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TRANSIT COOPERATIVE RESEARCH PROGRAM TCRP SYNTHESIS 168 Continuous Dynamic Optimization IMPACTS ON ADA PARATRANSIT SERVICES A Synthesis of Transit Practice Will Rodman Kelly Blume Texas A&M Transportation Institute Dallas, TX Subject Areas Public Transportation â¢ Passenger Transportation Research sponsored by the Federal Transit Administration in cooperation with the American Public Transportation Association 2023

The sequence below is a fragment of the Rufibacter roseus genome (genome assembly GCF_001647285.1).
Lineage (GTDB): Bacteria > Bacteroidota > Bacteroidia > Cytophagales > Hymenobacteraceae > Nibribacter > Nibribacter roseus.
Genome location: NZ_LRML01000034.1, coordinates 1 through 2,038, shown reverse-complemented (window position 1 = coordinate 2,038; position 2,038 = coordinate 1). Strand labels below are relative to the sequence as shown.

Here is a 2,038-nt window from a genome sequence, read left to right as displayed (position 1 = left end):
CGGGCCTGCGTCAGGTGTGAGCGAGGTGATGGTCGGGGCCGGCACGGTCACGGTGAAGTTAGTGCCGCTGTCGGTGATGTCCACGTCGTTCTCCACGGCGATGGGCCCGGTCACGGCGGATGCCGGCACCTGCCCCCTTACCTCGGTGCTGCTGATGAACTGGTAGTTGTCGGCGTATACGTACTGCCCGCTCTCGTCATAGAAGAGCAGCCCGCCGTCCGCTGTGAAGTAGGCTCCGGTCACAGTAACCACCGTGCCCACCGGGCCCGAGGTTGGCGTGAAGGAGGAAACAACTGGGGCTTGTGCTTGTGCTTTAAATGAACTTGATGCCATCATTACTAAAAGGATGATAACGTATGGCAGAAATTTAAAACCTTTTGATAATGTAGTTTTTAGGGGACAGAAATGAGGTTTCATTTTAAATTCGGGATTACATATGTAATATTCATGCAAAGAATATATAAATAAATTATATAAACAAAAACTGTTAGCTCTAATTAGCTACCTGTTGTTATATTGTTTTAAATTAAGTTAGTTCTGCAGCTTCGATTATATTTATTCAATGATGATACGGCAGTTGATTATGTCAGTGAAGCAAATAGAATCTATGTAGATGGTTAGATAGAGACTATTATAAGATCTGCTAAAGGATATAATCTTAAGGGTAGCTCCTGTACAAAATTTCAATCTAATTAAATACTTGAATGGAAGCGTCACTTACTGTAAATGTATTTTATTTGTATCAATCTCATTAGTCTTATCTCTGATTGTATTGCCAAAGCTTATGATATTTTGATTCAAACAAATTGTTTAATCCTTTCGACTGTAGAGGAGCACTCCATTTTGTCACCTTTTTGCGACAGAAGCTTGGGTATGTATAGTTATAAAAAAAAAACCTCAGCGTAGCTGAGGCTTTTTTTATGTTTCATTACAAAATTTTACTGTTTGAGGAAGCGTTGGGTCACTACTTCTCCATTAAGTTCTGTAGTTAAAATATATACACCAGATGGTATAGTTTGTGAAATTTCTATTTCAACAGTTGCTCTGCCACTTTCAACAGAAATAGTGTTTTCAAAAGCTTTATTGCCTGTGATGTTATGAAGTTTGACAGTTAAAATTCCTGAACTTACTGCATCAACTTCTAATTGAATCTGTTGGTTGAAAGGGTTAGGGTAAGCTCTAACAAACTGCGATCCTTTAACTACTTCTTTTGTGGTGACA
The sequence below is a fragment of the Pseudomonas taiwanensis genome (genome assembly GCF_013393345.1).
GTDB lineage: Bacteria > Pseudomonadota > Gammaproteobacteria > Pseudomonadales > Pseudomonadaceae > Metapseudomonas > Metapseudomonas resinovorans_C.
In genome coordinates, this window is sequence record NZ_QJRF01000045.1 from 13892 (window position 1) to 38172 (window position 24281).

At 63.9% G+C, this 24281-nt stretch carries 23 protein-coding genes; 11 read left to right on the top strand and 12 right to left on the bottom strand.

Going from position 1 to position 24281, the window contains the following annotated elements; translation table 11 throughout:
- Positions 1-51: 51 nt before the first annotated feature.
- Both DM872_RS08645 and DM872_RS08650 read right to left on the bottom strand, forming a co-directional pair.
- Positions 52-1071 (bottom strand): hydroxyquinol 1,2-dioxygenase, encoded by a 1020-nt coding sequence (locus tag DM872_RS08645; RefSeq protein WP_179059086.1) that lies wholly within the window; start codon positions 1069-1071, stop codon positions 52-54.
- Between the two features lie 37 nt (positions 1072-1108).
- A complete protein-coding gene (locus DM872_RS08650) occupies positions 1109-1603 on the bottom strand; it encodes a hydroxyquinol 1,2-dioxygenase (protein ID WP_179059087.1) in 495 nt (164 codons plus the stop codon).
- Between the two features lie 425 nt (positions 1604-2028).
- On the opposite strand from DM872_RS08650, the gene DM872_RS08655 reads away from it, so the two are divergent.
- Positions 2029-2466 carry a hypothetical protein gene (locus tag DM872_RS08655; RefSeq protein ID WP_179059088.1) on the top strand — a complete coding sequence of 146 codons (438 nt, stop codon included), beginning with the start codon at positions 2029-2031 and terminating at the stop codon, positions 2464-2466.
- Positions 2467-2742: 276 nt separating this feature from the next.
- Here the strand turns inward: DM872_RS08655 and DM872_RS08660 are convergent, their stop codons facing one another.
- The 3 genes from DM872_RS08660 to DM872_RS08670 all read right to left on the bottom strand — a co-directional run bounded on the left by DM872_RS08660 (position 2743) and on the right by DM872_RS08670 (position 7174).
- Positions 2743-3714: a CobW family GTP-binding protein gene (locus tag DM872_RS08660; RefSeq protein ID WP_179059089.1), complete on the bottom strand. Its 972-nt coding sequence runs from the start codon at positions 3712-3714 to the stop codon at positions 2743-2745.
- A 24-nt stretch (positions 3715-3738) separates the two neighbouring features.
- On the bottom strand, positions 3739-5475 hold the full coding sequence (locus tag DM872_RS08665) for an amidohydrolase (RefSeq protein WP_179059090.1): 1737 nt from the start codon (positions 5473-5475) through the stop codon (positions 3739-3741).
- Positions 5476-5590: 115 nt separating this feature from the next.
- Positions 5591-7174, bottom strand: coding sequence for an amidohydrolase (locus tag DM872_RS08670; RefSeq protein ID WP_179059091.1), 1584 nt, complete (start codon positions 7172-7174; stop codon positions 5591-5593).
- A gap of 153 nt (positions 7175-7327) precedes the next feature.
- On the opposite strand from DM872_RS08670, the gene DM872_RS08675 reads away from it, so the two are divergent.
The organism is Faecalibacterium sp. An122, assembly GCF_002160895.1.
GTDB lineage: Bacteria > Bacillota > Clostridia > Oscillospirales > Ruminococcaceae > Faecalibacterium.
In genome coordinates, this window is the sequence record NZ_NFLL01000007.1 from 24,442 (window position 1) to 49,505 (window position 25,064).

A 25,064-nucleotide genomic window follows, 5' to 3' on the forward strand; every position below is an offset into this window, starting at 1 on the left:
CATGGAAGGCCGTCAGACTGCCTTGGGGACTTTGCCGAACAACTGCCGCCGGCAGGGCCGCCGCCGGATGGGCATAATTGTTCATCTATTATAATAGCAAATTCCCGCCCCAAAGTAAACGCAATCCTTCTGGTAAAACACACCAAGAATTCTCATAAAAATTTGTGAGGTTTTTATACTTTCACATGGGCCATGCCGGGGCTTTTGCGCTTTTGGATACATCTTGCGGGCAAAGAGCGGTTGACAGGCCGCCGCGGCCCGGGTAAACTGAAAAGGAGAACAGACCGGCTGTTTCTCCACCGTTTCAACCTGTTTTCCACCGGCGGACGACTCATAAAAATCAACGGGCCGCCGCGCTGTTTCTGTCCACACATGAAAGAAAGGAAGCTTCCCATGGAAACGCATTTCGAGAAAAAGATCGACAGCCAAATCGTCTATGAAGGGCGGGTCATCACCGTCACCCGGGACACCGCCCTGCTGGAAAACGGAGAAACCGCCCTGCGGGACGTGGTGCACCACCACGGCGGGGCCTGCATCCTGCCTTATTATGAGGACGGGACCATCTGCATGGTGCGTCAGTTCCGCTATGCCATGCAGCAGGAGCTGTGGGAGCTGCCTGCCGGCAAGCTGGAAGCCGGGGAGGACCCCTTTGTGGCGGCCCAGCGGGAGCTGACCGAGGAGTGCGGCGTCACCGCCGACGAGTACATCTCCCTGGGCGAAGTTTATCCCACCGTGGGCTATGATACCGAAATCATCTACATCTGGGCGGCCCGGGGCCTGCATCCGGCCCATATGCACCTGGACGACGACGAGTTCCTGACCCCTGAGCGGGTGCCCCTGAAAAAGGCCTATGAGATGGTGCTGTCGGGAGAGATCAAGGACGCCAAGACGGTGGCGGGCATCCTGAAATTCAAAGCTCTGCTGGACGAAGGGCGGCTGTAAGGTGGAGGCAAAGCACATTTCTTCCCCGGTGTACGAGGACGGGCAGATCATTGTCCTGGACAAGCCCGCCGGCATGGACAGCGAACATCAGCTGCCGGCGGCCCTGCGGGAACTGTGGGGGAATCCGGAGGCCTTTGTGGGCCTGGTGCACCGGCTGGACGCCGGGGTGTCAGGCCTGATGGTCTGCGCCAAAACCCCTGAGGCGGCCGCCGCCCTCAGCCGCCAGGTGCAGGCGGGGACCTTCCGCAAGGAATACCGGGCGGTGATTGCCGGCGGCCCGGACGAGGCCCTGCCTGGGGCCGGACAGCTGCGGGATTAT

TRANSIT COOPERATIVE RESEARCH PROGRAM TCRPâSYNTHESIS 168 The nationâs growth and the need to meet mobility, environmental, Project J-07, Topic SB-36 and energy objectives place demands on public transit systems. Cur- ISSN 1073-4880 rent systems, some of which are old and in need of upgrading, must ISBN 978-0-309-68776-8 expand service area, increase service frequency, and improve efficiency Â© 2023 by the National Academy of Sciences. National Academies of to serve these demands. Research is necessary to solve operating prob- Sciences, Engineering, and Medicine and the graphical logo are trade- lems, adapt appropriate new technologies from other industries, and marks of the National Academy of Sciences. All rights reserved. introduce innovations into the transit industry. The Transit Coopera- tive Research Program (TCRP) serves as one of the principal means by which the transit industry can develop innovative near-term solutions to meet demands placed on it. COPYRIGHT INFORMATION The need for TCRP was originally identified in TRB Special Report Authors herein are responsible for the authenticity of their materials and for obtaining 213âResearch for Public Transit: New Directions, published in 1987 written permissions from publishers or persons who own the copyright to any previously and based on a study sponsored by the Urban Mass Transportation published or copyrighted material used herein. Administrationânow the Federal Transit Administration (FTA). A Cooperative Research Programs (CRP) grants permission to reproduce material in this report by the American Public Transportation Association (APTA), publication for classroom and not-for-profit purposes. Permission is given with the Transportation 2000, also recognized the need for local, problem- understanding that none of the material will be used to imply TRB, AASHTO, APTA, FAA, FHWA, FTA, GHSA, or NHTSA endorsement of a particular product, method, or practice. solving research. TCRP, modeled after the successful National Coop- It is expected that those reproducing the material in this document for educational and erative Highway Research Program (NCHRP), undertakes research not-for-profit uses will give appropriate acknowledgment of the source of any reprinted or and other technical activities in response to the needs of transit ser- reproduced material. For other uses of the material, request permission from CRP. vice providers. The scope of TCRP includes various transit research fields including planning, service configuration, equipment, facilities, Cover photo credit: MET Transit operations, human resources, maintenance, policy, and administrative practices. TCRP was established under FTA sponsorship in July 1992. Pro- NOTICE posed by the U.S. Department of Transportation, TCRP was authorized The report was reviewed by the technical panel and accepted for publication according to as part of the Intermodal Surface Transportation Efficiency Act of 1991 procedures established and overseen by the Transportation Research Board and approved (ISTEA). On May 13, 1992, a memorandum agreement outlining TCRP by the National Academies of Sciences, Engineering, and Medicine. operating procedures was executed by the three cooperating organi- The opinions and conclusions expressed or implied in this report are those of the zations: FTA; the National Academies of Sciences, Engineering, and researchers who performed the research and are not necessarily those of the Transporta- Medicine, acting through the Transportation Research Board (TRB); tion Research Board; the National Academies of Sciences, Engineering, and Medicine; or and APTA. APTA is responsible for forming the independent govern- the program sponsors. ing board, designated as the TCRP Oversight and Project Selection The Transportation Research Board does not develop, issue, or publish standards or speci- (TOPS) Commission. fications. The Transportation Research Board manages applied research projects which Research problem statements for TCRP are solicited periodically but provide the scientific foundation that may be used by Transportation Research Board sponsors, industry associations, or other organizations as the basis for revised practices, may be submitted to TRB by anyone at any time. It is the responsibility procedures, or specifications. of the TOPS Commission to formulate the research program by identi- The Transportation Research Board; the National Academies of Sciences, Engineering, and fying the highest priority projects. As part of the evaluation, the TOPS Medicine; and the sponsors of the Transit Cooperative Research Program do not endorse Commission defines funding levels and expected products. products or manufacturers. Trade or manufacturersâ names or logos appear herein solely Once selected, each project is assigned to an expert panel appointed because they are considered essential to the object of the report. by TRB. The panels prepare project statements (requests for propos- als), select contractors, and provide technical guidance and counsel throughout the life of the project. The process for developing research problem statements and selecting research agencies has been used by TRB in managing cooperative research programs since 1962. As in other TRB activities, TCRP project panels serve voluntarily without compensation. Because research cannot have the desired effect if products fail to reach the intended audience, special emphasis is placed on disseminat- ing TCRP results to the intended users of the research: transit agen- cies, service providers, and suppliers. TRB provides a series of research reports, syntheses of transit practice, and other supporting material developed by TCRP research. APTA will arrange for workshops, train- Published reports of the ing aids, field visits, and other activities to ensure that results are imple- TRANSIT COOPERATIVE RESEARCH PROGRAM mented by urban and rural transit industry practitioners. are available from TCRP provides a forum where transit agencies can cooperatively address common operational problems. TCRP results support and Transportation Research Board Business Office complement other ongoing transit research and training programs. 500 Fifth Street, NW Washington, DC 20001 and can be ordered through the Internet by going to https://www.mytrb.org/MyTRB/Store/default.aspx Printed in the United States of America